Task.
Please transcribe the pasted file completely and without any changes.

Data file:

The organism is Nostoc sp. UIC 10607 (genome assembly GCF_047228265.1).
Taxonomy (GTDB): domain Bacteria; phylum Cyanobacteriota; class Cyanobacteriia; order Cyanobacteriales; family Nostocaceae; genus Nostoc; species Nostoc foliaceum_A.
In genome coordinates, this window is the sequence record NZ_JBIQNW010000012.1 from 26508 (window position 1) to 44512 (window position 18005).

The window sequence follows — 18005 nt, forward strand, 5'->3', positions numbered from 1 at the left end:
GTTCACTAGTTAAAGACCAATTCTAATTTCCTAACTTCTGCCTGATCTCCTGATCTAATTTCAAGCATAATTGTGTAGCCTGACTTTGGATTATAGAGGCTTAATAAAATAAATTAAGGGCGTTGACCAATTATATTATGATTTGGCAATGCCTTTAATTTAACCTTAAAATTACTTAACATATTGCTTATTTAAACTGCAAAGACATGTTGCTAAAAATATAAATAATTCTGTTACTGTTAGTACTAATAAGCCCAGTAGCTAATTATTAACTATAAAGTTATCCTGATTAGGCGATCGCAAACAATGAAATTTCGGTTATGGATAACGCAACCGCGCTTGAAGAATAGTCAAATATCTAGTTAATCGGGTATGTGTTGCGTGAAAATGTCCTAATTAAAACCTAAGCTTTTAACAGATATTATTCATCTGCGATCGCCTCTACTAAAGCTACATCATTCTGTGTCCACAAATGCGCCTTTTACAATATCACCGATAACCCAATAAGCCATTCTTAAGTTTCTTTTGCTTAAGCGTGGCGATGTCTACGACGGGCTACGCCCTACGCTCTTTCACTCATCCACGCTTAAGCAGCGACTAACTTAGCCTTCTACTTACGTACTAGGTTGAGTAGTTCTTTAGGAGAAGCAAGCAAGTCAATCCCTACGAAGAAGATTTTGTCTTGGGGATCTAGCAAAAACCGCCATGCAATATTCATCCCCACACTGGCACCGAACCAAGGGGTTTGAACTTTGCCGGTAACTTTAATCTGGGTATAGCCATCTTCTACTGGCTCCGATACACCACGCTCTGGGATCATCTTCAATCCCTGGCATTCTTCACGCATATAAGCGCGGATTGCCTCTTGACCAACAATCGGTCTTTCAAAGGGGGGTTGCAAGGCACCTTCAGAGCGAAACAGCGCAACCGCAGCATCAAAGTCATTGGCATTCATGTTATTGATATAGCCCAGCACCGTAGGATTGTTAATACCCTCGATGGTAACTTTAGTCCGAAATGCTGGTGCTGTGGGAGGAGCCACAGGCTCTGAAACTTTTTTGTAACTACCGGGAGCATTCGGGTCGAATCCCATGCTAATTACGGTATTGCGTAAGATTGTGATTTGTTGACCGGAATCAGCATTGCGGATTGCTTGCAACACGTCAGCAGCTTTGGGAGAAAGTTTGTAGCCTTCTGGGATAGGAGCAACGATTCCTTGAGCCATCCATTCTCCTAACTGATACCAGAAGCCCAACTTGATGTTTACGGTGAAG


The organism is Nostoc sp. UIC 10607 (genome assembly GCF_047228265.1).
Taxonomy (GTDB): domain Bacteria; phylum Cyanobacteriota; class Cyanobacteriia; order Cyanobacteriales; family Nostocaceae; genus Nostoc; species Nostoc foliaceum_A.
In genome coordinates, this window is the sequence record NZ_JBIQNW010000012.1 from 26508 (window position 1) to 44512 (window position 18005).

The window sequence follows — 18005 nt, forward strand, 5'->3', positions numbered from 1 at the left end:
GTTCACTAGTTAAAGACCAATTCTAATTTCCTAACTTCTGCCTGATCTCCTGATCTAATTTCAAGCATAATTGTGTAGCCTGACTTTGGATTATAGAGGCTTAATAAAATAAATTAAGGGCGTTGACCAATTATATTATGATTTGGCAATGCCTTTAATTTAACCTTAAAATTACTTAACATATTGCTTATTTAAACTGCAAAGACATGTTGCTAAAAATATAAATAATTCTGTTACTGTTAGTACTAATAAGCCCAGTAGCTAATTATTAACTATAAAGTTATCCTGATTAGGCGATCGCAAACAATGAAATTTCGGTTATGGATAACGCAACCGCGCTTGAAGAATAGTCAAATATCTAGTTAATCGGGTATGTGTTGCGTGAAAATGTCCTAATTAAAACCTAAGCTTTTAACAGATATTATTCATCTGCGATCGCCTCTACTAAAGCTACATCATTCTGTGTCCACAAATGCGCCTTTTACAATATCACCGATAACCCAATAAGCCATTCTTAAGTTTCTTTTGCTTAAGCGTGGCGATGTCTACGACGGGCTACGCCCTACGCTCTTTCACTCATCCACGCTTAAGCAGCGACTAACTTAGCCTTCTACTTACGTACTAGGTTGAGTAGTTCTTTAGGAGAAGCAAGCAAGTCAATCCCTACGAAGAAGATTTTGTCTTGGGGATCTAGCAAAAACCGCCATGCAATATTCATCCCCACACTGGCACCGAACCAAGGGGTTTGAACTTTGCCGGTAACTTTAATCTGGGTATAGCCATCTTCTACTGGCTCCGATACACCACGCTCTGGGATCATCTTCAATCCCTGGCATTCTTCACGCATATAAGCGCGGATTGCCTCTTGACCAACAATCGGTCTTTCAAAGGGGGGTTGCAAGGCACCTTCAGAGCGAAACAGCGCAACCGCAGCATCAAAGTCATTGGCATTCATGTTATTGATATAGCCCAGCACCGTAGGATTGTTAATACCCTCGATGGTAACTTTAGTCCGAAATGCTGGTGCTGTGGGAGGAGCCACAGGCTCTGAAACTTTTTTGTAACTACCGGGAGCATTCGGGTCGAATCCCATGCTAATTACGGTATTGCGTAAGATTGTGATTTGTTGACCGGAATCAGCATTGCGGATTGCTTGCAACACGTCAGCAGCTTTGGGAGAAAGTTTGTAGCCTTCTGGGATAGGAGCAACGATTCCTTGAGCCATCCATTCTCCTAACTGATACCAGAAGCCCAACTTGATGTTTACGGTGAAG